“We are moving forward”: A new era of Fomz begins

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Vassili Prokopenko

While changing Fomz’ traditions have been an uphill battle, the group is committed to rebranding themselves as an inclusive and spirited group of dancers.

By Simone Meyer, Walt Whitman High School

Sporting bright pink crop tops and Lululemon leggings, around 40 male seniors trot onto the football field and take their positions in three horizontal lines. They adjust their headbands, pull up their leggings and wait for Ke$ha’s “Timber” to blast from the stadium’s speakers. They each radiate mile-wide grins as they face hundreds of students and staff members packed into the bleachers. The music begins, and the Fake Poms’ bold — and somewhat provocative — performance begins.

Fake Poms, or “Fomz,” is a humorous dance and school spirit team at Whitman made up of males from the senior class. The group performs at pep rallies, storms classes during Homecoming week, cheers on the volleyball team during their annual breast cancer awareness game in October and delivers Valentine’s Day “grams” to students throughout February. 

The idea of Fomz has fueled much debate throughout Whitman’s community. In Whitman’s new LGBTQ+ studies class and women’s studies class — both of which are part of the school’s Leadership Academy for Social Justice initiative — enrolled students have discussed whether Fake Poms’ feminine uniforms and humorous dance-style during performances are insulting to femininity and the LGBTQ+ community.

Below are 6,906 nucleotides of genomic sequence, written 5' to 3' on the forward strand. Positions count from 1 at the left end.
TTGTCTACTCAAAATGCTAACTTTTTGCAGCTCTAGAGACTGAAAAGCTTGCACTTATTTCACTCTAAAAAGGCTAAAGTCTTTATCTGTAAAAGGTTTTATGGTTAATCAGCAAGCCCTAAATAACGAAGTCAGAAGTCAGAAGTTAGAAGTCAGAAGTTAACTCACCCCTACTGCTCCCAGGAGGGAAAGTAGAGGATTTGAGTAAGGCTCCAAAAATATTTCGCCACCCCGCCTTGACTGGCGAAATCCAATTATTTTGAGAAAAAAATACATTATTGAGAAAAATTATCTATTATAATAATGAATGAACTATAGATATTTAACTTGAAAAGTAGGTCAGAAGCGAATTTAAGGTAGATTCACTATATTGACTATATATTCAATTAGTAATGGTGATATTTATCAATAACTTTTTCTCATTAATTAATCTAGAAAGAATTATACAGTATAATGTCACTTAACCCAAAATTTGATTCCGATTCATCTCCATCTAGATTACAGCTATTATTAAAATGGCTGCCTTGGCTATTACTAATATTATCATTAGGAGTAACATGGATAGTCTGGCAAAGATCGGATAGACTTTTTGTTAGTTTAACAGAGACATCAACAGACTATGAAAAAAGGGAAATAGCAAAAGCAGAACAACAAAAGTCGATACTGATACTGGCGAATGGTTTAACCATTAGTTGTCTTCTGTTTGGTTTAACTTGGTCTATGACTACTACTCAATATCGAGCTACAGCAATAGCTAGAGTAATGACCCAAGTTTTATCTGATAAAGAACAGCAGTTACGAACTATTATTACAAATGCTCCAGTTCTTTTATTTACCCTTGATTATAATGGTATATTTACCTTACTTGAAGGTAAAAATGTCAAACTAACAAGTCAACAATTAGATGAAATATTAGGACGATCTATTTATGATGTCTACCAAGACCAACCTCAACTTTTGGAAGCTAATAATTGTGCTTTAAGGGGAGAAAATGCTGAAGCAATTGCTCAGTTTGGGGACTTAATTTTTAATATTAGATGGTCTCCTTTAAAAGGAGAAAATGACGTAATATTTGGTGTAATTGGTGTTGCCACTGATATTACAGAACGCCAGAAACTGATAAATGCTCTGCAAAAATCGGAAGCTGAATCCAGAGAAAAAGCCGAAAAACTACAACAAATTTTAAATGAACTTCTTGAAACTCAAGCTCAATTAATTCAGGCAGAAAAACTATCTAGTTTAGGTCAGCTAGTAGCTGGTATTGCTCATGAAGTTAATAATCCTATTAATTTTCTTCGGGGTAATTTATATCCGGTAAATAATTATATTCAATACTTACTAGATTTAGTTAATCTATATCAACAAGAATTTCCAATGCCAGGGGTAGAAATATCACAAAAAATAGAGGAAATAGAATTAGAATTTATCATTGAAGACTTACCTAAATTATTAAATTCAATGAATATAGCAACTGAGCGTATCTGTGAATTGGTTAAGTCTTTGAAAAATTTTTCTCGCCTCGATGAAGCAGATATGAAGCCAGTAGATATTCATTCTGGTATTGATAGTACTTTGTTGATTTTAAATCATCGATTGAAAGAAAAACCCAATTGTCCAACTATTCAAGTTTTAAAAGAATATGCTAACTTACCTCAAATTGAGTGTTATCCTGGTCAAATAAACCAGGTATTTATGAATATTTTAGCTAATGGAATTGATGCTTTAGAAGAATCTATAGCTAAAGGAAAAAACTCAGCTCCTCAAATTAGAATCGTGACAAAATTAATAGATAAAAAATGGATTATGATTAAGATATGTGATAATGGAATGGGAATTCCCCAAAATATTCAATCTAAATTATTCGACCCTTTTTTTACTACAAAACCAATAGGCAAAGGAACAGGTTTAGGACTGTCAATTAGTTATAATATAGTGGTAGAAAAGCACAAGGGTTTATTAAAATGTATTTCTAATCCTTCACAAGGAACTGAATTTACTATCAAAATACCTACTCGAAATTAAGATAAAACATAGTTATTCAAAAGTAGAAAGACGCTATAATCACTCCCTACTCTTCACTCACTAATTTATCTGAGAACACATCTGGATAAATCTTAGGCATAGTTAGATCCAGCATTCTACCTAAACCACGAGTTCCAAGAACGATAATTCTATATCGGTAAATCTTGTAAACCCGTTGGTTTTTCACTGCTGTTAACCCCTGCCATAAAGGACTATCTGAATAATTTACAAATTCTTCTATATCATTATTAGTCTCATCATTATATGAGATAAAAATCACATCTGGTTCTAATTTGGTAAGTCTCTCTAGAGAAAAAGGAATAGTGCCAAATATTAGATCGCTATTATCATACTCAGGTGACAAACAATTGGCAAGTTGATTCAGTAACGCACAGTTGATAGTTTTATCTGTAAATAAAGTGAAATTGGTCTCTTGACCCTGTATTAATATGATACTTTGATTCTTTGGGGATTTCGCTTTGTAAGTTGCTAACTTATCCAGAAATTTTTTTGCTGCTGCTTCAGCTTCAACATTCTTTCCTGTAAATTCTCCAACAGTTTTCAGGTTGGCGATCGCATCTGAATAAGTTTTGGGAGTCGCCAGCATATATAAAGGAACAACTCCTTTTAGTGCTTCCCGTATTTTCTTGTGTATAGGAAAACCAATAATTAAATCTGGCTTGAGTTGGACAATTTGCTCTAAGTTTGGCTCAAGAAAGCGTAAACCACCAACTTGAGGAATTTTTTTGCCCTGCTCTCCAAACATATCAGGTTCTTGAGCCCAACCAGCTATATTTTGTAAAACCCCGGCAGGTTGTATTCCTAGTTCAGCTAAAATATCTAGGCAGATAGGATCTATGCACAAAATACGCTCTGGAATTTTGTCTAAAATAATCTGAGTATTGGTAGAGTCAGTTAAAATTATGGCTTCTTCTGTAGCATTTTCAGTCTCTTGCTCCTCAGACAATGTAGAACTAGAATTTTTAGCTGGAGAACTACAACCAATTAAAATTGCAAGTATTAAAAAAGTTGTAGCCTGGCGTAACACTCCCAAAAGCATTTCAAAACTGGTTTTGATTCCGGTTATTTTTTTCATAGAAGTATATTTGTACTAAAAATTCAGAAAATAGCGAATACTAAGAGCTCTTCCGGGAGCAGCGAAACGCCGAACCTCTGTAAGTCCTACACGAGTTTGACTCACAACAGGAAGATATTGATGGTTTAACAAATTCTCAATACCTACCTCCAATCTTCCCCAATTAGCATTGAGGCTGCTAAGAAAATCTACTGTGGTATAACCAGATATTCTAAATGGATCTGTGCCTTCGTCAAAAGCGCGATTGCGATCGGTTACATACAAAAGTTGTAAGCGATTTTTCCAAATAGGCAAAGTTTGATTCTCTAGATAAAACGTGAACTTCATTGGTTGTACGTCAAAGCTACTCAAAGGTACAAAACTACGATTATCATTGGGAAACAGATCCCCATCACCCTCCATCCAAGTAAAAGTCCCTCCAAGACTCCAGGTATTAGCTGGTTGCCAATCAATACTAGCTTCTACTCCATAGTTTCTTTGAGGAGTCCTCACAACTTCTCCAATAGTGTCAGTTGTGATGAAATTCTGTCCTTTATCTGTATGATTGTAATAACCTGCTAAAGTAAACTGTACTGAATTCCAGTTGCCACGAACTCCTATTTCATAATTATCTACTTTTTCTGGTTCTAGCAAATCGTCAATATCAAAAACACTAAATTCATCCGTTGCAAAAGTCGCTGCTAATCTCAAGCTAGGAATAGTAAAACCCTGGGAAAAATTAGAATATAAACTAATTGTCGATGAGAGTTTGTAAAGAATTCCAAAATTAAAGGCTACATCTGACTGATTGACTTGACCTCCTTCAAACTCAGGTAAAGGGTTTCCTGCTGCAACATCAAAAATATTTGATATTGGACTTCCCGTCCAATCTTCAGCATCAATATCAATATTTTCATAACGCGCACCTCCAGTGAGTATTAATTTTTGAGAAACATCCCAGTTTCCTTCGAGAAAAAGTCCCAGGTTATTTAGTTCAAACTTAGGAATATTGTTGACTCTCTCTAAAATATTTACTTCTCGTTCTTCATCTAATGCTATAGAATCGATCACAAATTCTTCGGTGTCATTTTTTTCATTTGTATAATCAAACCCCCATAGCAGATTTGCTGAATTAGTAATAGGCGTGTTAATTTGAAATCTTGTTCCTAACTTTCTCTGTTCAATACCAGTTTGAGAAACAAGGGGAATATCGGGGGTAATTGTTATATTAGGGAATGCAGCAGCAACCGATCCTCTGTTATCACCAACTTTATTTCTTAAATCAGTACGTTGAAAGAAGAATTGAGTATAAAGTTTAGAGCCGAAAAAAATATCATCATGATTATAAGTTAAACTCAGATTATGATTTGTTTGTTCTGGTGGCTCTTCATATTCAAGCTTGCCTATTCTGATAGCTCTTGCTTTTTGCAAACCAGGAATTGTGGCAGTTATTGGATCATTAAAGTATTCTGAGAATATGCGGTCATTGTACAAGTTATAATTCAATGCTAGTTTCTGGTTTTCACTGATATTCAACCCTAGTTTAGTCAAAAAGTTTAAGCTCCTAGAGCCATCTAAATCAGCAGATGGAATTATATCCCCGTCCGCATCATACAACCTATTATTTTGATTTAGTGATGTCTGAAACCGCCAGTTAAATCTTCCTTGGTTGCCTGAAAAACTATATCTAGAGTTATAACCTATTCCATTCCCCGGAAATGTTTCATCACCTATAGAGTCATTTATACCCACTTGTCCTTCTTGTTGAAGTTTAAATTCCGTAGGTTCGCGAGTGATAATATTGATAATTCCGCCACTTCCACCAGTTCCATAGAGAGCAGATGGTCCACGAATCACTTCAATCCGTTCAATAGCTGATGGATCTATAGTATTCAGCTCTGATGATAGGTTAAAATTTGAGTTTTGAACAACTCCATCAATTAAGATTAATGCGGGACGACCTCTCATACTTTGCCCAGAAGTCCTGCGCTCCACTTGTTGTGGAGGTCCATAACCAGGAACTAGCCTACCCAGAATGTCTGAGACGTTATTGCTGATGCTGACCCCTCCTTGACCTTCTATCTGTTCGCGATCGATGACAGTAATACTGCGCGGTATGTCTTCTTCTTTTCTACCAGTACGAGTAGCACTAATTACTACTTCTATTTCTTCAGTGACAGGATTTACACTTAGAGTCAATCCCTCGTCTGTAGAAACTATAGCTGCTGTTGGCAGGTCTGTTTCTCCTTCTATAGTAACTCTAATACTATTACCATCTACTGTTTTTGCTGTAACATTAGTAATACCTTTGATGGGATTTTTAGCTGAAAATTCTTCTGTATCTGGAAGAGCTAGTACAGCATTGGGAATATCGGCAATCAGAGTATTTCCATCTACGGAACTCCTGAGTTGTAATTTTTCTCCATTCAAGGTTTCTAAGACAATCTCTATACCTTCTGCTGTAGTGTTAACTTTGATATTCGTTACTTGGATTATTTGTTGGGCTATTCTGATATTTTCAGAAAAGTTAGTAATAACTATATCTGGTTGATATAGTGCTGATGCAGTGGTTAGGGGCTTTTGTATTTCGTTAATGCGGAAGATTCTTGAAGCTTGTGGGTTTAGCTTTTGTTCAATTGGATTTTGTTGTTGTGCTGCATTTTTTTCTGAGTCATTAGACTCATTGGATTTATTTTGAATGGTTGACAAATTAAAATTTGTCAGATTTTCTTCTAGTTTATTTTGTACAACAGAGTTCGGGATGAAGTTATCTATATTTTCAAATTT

Over the past several years, community and faculty members have raised similar concerns with Whitman administrators regarding Fake Poms’ often revealing outfits that sometimes consist of “booty shorts.” Staff have also received complaints about their female-oriented dance moves — such as kicklines, hair flips and twerking — and the group’s disruption of classes on pep rally days. Since 2019, Fake Poms sponsor and social studies teacher Jacob East, Principal Robert Dodd and student-faculty representative teacher Kathleen Bartels have discussed the team’s perceived sexism and mockery of the LGBTQ+ community.

In response to the student and staff complaints, the team left behind the name “Guy Poms” this year and opened its tryouts to students of any gender identity. East also monitors nicknames, regulates outfits according to the school dress code and requires team members to attend practices consistently. These were all steps taken in an effort to keep Fomz from making a mockery of the LGBTQ+ community, East said. 

“It’s progressing from what it used to be,” East said. “It used to be like the Wild West, but what I’ve been doing as the Fomz sponsor is trying to clean it up and bring it into the modern times.”

While East successfully implemented changes such as updated choreography, only male students tried out for the team this year despite the opportunity for all genders to join. East believes that many girls likely weren’t interested in joining the team for fear of backlash, he said.